In an economic indicator many of us can use, a report says more people see the employment market as strong enough to quit their crappy, go-nowhere jobs than have in years. This is great news: Quitting a job you hate is one of the most satisfying feelings ever, but as GOOD magazine pointed out last summer, being able to do so is a privilege many of us don't feel we have. Recently, though, more of us feel like we have that privilege.
MSNBC picked up the news out of a Tuesday report from the recruitment firm MRI Network that showed 28 percent of the job openings came from resignation in January 2012, compared with 21 percent in July 2011. And the Bureau of Labor Statistics reports quitting has been on the rise since December 2009.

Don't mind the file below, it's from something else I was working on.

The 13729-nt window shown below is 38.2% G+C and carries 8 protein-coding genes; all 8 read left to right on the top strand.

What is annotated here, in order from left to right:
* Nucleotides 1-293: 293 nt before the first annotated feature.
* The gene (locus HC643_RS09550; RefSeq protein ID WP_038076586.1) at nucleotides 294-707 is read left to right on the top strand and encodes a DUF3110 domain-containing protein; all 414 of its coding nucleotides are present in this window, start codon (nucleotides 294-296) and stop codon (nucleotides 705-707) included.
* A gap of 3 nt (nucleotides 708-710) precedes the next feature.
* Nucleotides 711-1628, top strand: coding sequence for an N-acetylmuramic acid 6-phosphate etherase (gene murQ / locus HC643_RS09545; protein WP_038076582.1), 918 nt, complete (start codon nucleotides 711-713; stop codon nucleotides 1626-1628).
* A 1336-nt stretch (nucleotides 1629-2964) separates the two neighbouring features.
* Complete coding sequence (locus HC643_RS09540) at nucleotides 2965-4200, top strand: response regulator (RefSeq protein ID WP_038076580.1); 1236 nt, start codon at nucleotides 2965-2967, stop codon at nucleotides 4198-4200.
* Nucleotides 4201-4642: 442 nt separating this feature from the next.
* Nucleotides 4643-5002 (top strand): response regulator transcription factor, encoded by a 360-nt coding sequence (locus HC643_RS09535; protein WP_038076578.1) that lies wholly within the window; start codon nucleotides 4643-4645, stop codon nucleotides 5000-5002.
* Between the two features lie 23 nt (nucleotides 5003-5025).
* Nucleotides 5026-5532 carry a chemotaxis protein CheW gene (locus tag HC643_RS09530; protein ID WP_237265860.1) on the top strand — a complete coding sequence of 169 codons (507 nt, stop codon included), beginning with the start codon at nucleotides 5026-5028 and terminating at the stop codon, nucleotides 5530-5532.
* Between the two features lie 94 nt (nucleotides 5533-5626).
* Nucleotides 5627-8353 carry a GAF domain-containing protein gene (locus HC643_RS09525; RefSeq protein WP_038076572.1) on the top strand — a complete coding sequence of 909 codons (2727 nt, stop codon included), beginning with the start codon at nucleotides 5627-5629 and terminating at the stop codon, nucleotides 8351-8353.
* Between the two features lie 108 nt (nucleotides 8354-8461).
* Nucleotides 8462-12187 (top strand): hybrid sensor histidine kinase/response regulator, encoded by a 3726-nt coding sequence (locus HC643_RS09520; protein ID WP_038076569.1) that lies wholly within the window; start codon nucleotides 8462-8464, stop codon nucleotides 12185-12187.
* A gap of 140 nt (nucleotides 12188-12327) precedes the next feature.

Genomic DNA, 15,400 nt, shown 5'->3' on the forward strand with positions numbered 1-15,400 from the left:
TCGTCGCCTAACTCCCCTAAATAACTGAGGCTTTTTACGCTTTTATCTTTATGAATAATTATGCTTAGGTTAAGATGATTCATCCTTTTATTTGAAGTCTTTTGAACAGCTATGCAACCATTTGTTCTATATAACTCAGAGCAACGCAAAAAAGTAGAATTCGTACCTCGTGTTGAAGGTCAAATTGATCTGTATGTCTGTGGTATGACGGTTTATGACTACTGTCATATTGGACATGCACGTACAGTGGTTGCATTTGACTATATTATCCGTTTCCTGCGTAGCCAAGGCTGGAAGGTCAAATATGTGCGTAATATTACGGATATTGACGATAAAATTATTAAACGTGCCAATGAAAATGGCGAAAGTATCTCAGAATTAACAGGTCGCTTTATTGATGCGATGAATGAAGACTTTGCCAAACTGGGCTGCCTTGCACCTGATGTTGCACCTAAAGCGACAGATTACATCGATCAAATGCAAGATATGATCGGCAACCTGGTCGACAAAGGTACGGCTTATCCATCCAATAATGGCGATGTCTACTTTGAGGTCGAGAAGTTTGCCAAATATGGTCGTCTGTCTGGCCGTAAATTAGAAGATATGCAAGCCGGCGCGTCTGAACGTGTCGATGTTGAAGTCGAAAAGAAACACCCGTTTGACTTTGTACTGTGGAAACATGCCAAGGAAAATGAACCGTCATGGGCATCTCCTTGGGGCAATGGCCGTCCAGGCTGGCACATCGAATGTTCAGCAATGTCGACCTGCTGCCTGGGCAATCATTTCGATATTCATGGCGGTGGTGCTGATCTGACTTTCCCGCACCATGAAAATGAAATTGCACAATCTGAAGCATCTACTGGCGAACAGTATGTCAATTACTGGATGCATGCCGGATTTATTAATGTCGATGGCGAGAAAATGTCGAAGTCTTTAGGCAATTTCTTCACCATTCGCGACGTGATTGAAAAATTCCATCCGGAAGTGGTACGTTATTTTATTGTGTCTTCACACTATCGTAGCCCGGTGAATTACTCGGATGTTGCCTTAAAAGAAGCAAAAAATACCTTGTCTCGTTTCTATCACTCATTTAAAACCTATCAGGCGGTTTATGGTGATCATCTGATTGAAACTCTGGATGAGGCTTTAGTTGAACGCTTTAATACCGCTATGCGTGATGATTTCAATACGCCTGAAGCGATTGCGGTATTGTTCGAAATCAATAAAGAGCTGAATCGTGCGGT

The MRI Network findings are all about perception: People quit their jobs because they feel confident enough they'll find a new one. And employers who cut too many jobs at the low end of the recession are starting to feel confident enough in the economy that they're hiring back the workers they cut. The report shows 52 percent of employers reporting more hires using counter-offers in negotiations, and 56 percent saying it's a candidate's market. All of which means more people are starting to take the opportunity they've been craving to reenact that wonderful (NSFW audio) quitting scene from Half Baked. Come on, don't pretend like you haven't thought about doing this:
This article is from the archive of our partner The Wire.
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